Moreover, lack of the nurse's pharmaceutical knowledge leads to dilute a drug in an incompatible solution, failure to observe the pharmaceutical storage time after solving, and multiple drug interactions as a result of giving patients the drugs together. In this regard, a clinical pharmacist said: “... The drug is often diluted in an improper solution and is given to the patient with an inappropriate rate. While administrating the medicine, nurses may not know these two drugs might interfere in case they are mixed or taken together; well, and thus the errors occur. The result may be an increase or decrease in something or even really dangerous. Giving the medication with an improper serum also occurs frequently. For example, 500 mg of vancomycin has to be infused in 100 ml of normal saline at least for 60 min. However, we see that they infuse the medicine more quickly. Many points are not taken adequately seriously and are just ignored such as after dissolution, how long the medication can be stored; or after the medication is poured into serum, how long it can be used.”

A part of medication errors is the result of failure to observe pharmaceutical safety in pharmacy, for example, sending oral medications with no labels on them. The lack of labeling has led the drug names to be unknown for nurses, and many of them administrate the medications just based on speculations and apparent similarities of drugs, this has caused errors. A nurse said: “... the cause of many errors originates from the pharmacy. I can see medicines have been snipped at the pharmacy without any labels attached. Moreover, it is not clear what kind of drug they are. You see a small pill and are not sure what it is and you know, there are so many similarities of medication names! Well, when administrating medication, nurses look at medicinal shelf; the drug is not labeled! Well, then they look at the Kardex and see, for example, ranitidine, and one just think this pill must be ranitidine!”

Lack of professional communication and collaboration

This category is composed of three subcategories: weak interactions among the professionals (physicians and nurses), weak interactions within a profession (among physicians), and weak interactions between doctors and nurses with patients and their families. Experiences of participants indicated a lack of communication and collaboration among healthcare team. When visiting patients, some physicians do not provide nurses with sufficient data and information is not adequately exchanged between them. Doctor's inappropriate reactions to nurse's questions asked to clarify the medication orders provide the ground for multiple medication errors in the stage of prescription, transcription, and even for wrong medication administration. About this issue, a nurse said: “... Over and over, again the physician's handwriting has been illegible, and we have had doubts about the exact medicine, but we have refused to call the physician and ask them because they usually get angry and think we are careless. Thus, we just transcript the same drug as we guess which has proved to be wrong many times…”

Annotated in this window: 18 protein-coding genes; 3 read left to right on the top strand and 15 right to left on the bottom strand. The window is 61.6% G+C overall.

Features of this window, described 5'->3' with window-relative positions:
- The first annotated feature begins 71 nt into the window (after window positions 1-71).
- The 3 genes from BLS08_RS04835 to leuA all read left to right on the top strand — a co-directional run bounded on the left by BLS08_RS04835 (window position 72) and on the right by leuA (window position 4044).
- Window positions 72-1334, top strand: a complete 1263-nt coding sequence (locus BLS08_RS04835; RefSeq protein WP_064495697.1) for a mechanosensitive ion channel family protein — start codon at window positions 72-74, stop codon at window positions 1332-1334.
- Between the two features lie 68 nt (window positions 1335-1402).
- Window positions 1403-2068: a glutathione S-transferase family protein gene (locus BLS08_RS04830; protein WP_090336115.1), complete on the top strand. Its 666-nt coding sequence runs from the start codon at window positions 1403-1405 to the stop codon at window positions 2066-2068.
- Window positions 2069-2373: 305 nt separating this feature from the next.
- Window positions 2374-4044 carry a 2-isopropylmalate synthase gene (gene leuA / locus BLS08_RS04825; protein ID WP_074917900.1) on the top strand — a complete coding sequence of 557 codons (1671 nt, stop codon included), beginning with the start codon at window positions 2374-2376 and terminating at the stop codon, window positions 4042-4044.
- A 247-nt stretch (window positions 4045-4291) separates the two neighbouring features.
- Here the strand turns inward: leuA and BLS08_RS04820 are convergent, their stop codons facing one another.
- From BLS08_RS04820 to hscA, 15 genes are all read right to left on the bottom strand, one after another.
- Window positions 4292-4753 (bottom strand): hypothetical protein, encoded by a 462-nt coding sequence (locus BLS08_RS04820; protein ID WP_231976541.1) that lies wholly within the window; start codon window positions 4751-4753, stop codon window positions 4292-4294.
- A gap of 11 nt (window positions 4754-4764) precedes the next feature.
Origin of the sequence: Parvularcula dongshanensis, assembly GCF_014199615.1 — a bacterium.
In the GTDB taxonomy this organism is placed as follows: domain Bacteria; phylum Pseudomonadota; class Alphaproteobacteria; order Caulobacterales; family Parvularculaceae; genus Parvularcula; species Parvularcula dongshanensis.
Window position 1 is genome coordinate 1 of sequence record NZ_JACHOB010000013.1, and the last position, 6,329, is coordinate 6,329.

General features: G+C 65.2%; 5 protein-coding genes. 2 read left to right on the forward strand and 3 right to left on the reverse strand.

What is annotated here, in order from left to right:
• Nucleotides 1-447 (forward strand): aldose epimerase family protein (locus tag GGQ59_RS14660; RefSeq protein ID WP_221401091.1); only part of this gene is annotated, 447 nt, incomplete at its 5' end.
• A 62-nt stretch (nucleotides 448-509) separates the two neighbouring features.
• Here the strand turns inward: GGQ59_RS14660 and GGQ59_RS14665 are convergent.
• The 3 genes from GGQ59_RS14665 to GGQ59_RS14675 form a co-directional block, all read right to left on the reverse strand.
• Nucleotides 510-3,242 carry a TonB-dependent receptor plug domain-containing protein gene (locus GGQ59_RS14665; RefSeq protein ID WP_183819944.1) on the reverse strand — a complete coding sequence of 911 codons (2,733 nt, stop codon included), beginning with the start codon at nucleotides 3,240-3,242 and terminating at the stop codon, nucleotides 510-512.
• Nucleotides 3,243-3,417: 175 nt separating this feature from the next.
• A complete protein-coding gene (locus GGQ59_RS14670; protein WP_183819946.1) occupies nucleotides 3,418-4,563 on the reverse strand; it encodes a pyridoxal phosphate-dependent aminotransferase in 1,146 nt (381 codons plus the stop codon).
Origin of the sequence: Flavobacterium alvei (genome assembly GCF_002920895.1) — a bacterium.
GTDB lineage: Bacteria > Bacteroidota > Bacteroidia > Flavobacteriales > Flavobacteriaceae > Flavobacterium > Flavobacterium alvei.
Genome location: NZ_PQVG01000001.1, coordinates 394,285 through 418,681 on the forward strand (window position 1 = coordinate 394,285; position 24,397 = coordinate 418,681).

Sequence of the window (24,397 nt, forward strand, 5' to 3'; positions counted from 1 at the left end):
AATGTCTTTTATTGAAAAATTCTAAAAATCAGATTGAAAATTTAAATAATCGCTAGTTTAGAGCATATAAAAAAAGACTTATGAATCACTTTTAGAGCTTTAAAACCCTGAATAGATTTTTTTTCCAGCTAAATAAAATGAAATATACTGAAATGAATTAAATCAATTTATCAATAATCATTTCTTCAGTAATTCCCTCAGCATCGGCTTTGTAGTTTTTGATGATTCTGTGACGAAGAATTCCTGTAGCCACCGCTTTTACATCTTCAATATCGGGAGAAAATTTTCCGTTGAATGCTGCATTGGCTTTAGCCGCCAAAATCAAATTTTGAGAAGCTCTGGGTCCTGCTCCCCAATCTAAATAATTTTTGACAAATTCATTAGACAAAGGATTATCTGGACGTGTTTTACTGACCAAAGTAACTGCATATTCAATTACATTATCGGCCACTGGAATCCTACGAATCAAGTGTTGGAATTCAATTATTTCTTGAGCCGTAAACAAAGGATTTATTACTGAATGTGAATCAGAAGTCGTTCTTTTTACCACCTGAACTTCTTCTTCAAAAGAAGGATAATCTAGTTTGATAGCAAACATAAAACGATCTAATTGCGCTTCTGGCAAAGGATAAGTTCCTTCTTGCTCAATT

In the ICUs, according to the patient's conditions, physicians with different specialties visit the patients on a daily basis or when required. The participants' experiences show that physicians usually do not pay attention to each other medication orders, and this neglect and inconsistency among various medical specialties cause medication interactions, and prescribing the duplicate drugs or medications with adverse effects. One of the physicians, in this respect, stated: “... The neurosurgery service only checks medicines administered by themselves and does not have anything to do with drugs prescribed by the internal service, and so medication interactions may occur here. We often have medication duplication in prescriptions, and a patient simultaneously receives two drugs with the same effect but prescribed by two different services; this also causes medication errors…”

A part of medication errors originates from the lack of physician and nurses' communication with patients or their families. Due to their underlying diseases, many patients may take various medicines in the house. In case of hospitalization of these patients in the ICUs and if physicians are unaware of the patients' previous medication history, numerous medication errors such as medication interactions, weakening, or intensification of pharmacological effects may occur. About this issue, a physician said: “... when the patient admitted here; we often do not know what medications they have taken so far or have constantly been taking at home; that is why there would be problems in the treatment process. I had a patient in the treatment process; I encountered problems. The recovery process was not seen in him. I guessed he must have had a thyroid problem and decided to ask his family. They said he had been taking levothyroxine for years and as his physician, I was not informed. We should have a good relationship with patients and their families to get aware of the medications they might have been using at home.”

Environmental determinants